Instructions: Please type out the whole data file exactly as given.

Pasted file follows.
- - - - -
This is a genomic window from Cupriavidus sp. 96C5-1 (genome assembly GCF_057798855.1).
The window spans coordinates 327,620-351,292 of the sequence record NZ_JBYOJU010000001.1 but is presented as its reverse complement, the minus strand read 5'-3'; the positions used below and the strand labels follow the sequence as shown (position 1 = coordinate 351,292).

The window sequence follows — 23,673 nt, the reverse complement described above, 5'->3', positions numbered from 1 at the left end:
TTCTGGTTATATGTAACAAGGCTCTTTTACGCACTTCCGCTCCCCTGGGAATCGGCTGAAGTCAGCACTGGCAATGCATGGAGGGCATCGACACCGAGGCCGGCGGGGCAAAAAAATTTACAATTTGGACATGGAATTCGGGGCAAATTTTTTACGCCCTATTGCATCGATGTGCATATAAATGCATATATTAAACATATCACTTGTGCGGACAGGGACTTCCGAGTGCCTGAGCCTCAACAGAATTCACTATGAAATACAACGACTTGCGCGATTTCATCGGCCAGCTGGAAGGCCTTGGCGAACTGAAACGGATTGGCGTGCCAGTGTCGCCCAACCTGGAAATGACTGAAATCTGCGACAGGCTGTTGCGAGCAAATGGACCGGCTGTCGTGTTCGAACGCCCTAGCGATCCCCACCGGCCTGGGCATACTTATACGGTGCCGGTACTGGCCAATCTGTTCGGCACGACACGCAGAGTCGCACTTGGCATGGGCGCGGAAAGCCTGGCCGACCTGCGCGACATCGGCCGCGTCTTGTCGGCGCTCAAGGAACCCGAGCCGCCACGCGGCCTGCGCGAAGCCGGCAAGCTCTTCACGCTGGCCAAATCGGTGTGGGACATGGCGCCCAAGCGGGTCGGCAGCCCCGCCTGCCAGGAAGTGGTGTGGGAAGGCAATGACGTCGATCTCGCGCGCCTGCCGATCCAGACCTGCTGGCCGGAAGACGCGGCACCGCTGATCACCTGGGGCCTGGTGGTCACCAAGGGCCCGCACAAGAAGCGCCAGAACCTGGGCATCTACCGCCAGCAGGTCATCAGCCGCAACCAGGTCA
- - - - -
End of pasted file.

This is a genomic window from Cupriavidus sp. 96C5-1 (genome assembly GCF_057798855.1).
The window spans coordinates 327,620-351,292 of the sequence record NZ_JBYOJU010000001.1 but is presented as its reverse complement, the minus strand read 5'-3'; the positions used below and the strand labels follow the sequence as shown (position 1 = coordinate 351,292).

The window sequence follows — 23,673 nt, the reverse complement described above, 5'->3', positions numbered from 1 at the left end:
TTCTGGTTATATGTAACAAGGCTCTTTTACGCACTTCCGCTCCCCTGGGAATCGGCTGAAGTCAGCACTGGCAATGCATGGAGGGCATCGACACCGAGGCCGGCGGGGCAAAAAAATTTACAATTTGGACATGGAATTCGGGGCAAATTTTTTACGCCCTATTGCATCGATGTGCATATAAATGCATATATTAAACATATCACTTGTGCGGACAGGGACTTCCGAGTGCCTGAGCCTCAACAGAATTCACTATGAAATACAACGACTTGCGCGATTTCATCGGCCAGCTGGAAGGCCTTGGCGAACTGAAACGGATTGGCGTGCCAGTGTCGCCCAACCTGGAAATGACTGAAATCTGCGACAGGCTGTTGCGAGCAAATGGACCGGCTGTCGTGTTCGAACGCCCTAGCGATCCCCACCGGCCTGGGCATACTTATACGGTGCCGGTACTGGCCAATCTGTTCGGCACGACACGCAGAGTCGCACTTGGCATGGGCGCGGAAAGCCTGGCCGACCTGCGCGACATCGGCCGCGTCTTGTCGGCGCTCAAGGAACCCGAGCCGCCACGCGGCCTGCGCGAAGCCGGCAAGCTCTTCACGCTGGCCAAATCGGTGTGGGACATGGCGCCCAAGCGGGTCGGCAGCCCCGCCTGCCAGGAAGTGGTGTGGGAAGGCAATGACGTCGATCTCGCGCGCCTGCCGATCCAGACCTGCTGGCCGGAAGACGCGGCACCGCTGATCACCTGGGGCCTGGTGGTCACCAAGGGCCCGCACAAGAAGCGCCAGAACCTGGGCATCTACCGCCAGCAGGTCATCAGCCGCAACCAGGTCA